A therapeutic approach for battling cancer that is based on infection with a specially designed virus similar to the one that causes the common cold has shown promise in clinical trials. Now, new research suggests that fever might be a useful weapon in the fight as well. The study, published in the July issue of Cancer Cell, demonstrates that tumor cells are even more sensitive to viral therapy after they have been incubated at an elevated temperature. The findings could have a significant impact on the future success of viral strategies for cancer therapy.
ONYX-015 is a mutated adenovirus that undergoes selective replication in tumor cells until the cells become so full of virus that they burst and die. The virus is modified so that it only copies itself in tumor cells and is safe for normal cells. In clinical trials, ONYX-015 was a successful therapy for many cancer patients, but the success varied considerably for reasons that were not well understood. Dr. Clodagh C. OShea and colleagues from the Cancer Research Institute at the University of California, San Francisco examined why ONYX-015 did not undergo replication in some cancer cells and if it might be possible to sensitize tumor cells to ONYX-015 therapy.
The researchers demonstrated that resistant tumor cells fail to complete an RNA export function that is necessary for ONYX-015 replication. Interestingly, when a cellular heat shock response was induced in the resistant tumor cells, either pharmacologically or by incubating the cells at an elevated temperature similar to that experienced by humans when they have a fever, the RNA export function was restored. Therefore, induction of the heat shock response could rescue ONYX-015 replication in resistant tumor cells.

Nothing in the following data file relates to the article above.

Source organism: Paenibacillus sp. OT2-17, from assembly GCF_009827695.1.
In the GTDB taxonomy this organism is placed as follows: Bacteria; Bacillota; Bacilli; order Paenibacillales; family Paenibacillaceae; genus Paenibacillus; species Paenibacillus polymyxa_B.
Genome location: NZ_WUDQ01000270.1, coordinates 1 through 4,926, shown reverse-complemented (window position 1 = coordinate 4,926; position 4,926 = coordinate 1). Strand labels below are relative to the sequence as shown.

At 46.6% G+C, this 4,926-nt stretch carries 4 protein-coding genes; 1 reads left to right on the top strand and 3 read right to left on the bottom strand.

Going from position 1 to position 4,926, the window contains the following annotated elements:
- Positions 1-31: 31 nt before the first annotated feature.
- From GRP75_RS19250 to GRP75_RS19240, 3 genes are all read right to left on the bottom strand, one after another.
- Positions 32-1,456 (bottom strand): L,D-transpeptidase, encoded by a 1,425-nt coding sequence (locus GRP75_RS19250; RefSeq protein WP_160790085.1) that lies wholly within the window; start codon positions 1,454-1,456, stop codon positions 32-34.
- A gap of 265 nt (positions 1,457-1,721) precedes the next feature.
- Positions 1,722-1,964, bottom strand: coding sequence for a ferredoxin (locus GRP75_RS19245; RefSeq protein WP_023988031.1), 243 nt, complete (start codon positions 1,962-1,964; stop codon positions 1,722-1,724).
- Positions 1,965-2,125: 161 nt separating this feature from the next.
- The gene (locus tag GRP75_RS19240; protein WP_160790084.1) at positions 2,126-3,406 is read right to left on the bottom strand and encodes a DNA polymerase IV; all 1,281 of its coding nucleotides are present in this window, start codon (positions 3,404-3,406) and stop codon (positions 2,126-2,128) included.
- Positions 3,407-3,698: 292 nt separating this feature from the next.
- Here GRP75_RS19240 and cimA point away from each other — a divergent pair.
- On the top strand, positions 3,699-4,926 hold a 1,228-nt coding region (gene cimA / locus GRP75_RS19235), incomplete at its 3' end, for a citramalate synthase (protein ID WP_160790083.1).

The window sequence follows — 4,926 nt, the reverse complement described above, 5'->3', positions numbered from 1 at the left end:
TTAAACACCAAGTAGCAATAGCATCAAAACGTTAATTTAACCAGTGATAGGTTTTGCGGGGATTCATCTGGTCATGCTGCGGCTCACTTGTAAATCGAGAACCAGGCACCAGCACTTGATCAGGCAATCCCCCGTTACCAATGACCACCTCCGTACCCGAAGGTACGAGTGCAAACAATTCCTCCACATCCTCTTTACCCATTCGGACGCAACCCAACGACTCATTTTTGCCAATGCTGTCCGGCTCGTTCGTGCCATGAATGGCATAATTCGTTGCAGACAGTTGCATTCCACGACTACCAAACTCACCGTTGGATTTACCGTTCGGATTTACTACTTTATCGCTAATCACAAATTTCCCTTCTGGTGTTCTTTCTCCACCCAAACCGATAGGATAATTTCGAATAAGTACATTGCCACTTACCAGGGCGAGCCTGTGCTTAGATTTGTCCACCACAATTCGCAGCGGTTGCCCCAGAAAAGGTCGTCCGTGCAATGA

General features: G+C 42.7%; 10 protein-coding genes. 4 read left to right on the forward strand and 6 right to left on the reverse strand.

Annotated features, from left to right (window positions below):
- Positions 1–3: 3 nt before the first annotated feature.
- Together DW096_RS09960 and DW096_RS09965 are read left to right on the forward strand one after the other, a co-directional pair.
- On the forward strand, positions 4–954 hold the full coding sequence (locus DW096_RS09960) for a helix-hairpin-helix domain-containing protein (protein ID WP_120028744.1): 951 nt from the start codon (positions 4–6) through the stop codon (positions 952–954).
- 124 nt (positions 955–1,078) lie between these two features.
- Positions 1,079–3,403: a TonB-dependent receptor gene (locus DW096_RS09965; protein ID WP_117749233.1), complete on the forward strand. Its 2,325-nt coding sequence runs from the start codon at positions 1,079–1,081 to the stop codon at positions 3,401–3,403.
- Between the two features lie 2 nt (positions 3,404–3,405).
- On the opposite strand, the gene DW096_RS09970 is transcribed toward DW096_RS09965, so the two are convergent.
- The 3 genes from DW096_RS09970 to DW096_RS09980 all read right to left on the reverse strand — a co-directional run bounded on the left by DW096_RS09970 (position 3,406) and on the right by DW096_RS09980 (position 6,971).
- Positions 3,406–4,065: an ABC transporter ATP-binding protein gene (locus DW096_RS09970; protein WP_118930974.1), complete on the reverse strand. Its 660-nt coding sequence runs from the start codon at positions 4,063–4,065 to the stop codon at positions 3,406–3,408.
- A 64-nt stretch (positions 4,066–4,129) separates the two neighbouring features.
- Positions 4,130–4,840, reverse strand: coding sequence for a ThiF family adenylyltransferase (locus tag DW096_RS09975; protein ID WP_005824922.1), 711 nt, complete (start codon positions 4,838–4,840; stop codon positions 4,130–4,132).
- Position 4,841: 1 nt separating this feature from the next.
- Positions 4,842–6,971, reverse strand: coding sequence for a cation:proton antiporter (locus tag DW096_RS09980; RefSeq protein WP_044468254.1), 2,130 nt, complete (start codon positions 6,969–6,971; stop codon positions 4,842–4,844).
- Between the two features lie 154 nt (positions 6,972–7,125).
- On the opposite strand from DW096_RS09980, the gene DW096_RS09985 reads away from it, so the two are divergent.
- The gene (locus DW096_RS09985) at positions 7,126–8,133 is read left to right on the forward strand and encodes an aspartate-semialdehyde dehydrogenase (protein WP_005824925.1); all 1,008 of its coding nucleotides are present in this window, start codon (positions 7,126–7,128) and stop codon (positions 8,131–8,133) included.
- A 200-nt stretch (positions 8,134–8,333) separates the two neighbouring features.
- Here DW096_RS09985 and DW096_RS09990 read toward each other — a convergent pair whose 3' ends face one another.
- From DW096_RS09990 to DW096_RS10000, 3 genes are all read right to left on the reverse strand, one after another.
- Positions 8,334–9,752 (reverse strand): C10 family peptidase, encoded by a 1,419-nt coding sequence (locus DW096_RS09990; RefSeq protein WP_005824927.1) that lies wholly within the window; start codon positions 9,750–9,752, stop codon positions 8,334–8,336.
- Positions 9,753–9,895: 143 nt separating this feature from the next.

Heidi Hardman | EurekAlert!
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In just a few weeks from now, the Chinese space station Tiangong-1 will re-enter the Earth's atmosphere where it will to a large extent burn up. It is possible that some debris will reach the Earth's surface. Tiangong-1 is orbiting the Earth uncontrolled at a speed of approx. 29,000 km/h.Currently the prognosis relating to the time of impact currently lies within a window of several days. The scientists at Fraunhofer FHR have already been monitoring Tiangong-1 for a number of weeks with their TIRA system, one of the most powerful space observation radars in the world, with a view to supporting the German Space Situational Awareness Center and the ESA with their re-entry forecasts.
Following the loss of radio contact with Tiangong-1 in 2016 and due to the low orbital height, it is now inevitable that the Chinese space station will...
Fraunhofer Institute for Organic Electronics, Electron Beam and Plasma Technology FEP, provider of research and development services for OLED lighting solutions, announces the founding of the “OLED Licht Forum” and presents latest OLED design and lighting solutions during light+building, from March 18th – 23rd, 2018 in Frankfurt a.M./Germany, at booth no. F91 in Hall 4.0.
They are united in their passion for OLED (organic light emitting diodes) lighting with all of its unique facets and application possibilities. Thus experts in...
A new scenario seeking to explain how Mars' putative oceans came and went over the last 4 billion years implies that the oceans formed several hundred million...
For the first time, an interdisciplinary team from the University of Basel has succeeded in integrating artificial organelles into the cells of live zebrafish embryos. This innovative approach using artificial organelles as cellular implants offers new potential in treating a range of diseases, as the authors report in an article published in Nature Communications.
In the cells of higher organisms, organelles such as the nucleus or mitochondria perform a range of complex functions necessary for life. In the networks of...
Animal photoreceptors capture light with photopigments. Researchers from the University of Göttingen have now discovered that these photopigments fulfill an...
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